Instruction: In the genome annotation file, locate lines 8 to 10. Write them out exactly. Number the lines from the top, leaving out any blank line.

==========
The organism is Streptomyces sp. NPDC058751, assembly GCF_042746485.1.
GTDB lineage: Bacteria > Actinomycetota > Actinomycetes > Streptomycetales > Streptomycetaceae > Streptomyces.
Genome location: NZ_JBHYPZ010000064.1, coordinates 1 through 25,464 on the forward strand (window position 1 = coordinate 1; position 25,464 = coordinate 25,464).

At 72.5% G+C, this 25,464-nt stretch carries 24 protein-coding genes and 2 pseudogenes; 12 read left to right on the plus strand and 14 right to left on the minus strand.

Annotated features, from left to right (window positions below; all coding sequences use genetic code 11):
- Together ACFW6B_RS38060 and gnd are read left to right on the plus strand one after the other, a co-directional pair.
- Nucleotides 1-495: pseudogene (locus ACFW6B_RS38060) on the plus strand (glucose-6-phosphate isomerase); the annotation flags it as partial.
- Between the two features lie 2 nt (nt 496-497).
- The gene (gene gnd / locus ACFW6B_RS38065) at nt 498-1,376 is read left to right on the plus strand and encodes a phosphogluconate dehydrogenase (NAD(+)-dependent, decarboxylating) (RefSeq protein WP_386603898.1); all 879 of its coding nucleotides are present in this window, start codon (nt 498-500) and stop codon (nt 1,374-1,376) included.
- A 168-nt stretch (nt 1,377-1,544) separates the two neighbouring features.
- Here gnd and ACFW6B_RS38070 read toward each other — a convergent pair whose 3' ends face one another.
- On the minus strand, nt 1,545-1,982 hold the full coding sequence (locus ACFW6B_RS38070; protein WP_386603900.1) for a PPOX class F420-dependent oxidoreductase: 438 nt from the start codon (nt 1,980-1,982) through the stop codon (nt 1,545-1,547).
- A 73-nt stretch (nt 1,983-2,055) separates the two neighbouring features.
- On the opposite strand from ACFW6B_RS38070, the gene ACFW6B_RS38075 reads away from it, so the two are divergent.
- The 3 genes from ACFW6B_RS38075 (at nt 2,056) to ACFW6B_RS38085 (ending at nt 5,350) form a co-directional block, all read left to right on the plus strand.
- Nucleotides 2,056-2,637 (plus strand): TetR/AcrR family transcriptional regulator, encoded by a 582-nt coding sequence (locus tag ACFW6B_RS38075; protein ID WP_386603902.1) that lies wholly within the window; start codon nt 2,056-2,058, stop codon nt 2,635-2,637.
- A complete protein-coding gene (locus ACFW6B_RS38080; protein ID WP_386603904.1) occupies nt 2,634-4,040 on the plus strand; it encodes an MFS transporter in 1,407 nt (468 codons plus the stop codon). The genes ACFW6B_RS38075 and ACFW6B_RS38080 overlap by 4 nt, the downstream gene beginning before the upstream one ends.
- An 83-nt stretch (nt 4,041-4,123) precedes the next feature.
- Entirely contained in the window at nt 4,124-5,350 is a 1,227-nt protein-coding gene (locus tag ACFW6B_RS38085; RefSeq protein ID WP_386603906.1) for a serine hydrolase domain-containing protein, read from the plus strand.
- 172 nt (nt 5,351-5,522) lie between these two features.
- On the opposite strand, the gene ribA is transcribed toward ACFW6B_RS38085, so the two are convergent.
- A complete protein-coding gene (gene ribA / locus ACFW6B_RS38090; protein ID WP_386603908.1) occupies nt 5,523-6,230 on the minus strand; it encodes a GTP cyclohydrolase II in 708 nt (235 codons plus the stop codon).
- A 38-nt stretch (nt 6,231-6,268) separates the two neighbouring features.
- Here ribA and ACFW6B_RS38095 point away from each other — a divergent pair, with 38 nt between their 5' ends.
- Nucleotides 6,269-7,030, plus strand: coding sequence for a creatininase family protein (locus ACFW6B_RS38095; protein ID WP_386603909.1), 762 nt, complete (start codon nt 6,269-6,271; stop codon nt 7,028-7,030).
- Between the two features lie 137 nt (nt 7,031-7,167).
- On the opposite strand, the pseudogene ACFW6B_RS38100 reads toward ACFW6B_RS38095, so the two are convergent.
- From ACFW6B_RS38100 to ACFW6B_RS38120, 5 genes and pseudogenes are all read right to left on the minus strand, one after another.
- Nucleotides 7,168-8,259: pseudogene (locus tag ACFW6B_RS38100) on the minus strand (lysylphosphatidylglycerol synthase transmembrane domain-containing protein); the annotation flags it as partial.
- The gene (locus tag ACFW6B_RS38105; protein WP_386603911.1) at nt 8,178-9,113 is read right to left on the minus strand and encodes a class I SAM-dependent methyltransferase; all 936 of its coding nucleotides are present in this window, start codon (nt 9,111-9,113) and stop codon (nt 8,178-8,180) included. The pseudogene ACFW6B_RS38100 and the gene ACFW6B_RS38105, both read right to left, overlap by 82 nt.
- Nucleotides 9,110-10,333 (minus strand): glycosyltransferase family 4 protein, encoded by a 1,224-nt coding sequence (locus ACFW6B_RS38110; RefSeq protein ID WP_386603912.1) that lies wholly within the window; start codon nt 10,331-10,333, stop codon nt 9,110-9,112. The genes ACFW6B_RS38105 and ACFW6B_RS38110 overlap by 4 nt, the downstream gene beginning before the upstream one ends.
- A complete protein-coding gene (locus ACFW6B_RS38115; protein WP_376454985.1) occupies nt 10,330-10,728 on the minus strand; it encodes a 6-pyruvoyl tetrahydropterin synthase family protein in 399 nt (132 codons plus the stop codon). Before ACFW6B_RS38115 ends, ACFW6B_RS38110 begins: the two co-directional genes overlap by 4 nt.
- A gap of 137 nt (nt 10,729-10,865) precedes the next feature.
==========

- Between the two features lie 2 nt (nt 496-497).
- The gene (gene gnd / locus ACFW6B_RS38065) at nt 498-1,376 is read left to right on the plus strand and encodes a phosphogluconate dehydrogenase (NAD(+)-dependent, decarboxylating) (RefSeq protein WP_386603898.1); all 879 of its coding nucleotides are present in this window, start codon (nt 498-500) and stop codon (nt 1,374-1,376) included.
- A 168-nt stretch (nt 1,377-1,544) separates the two neighbouring features.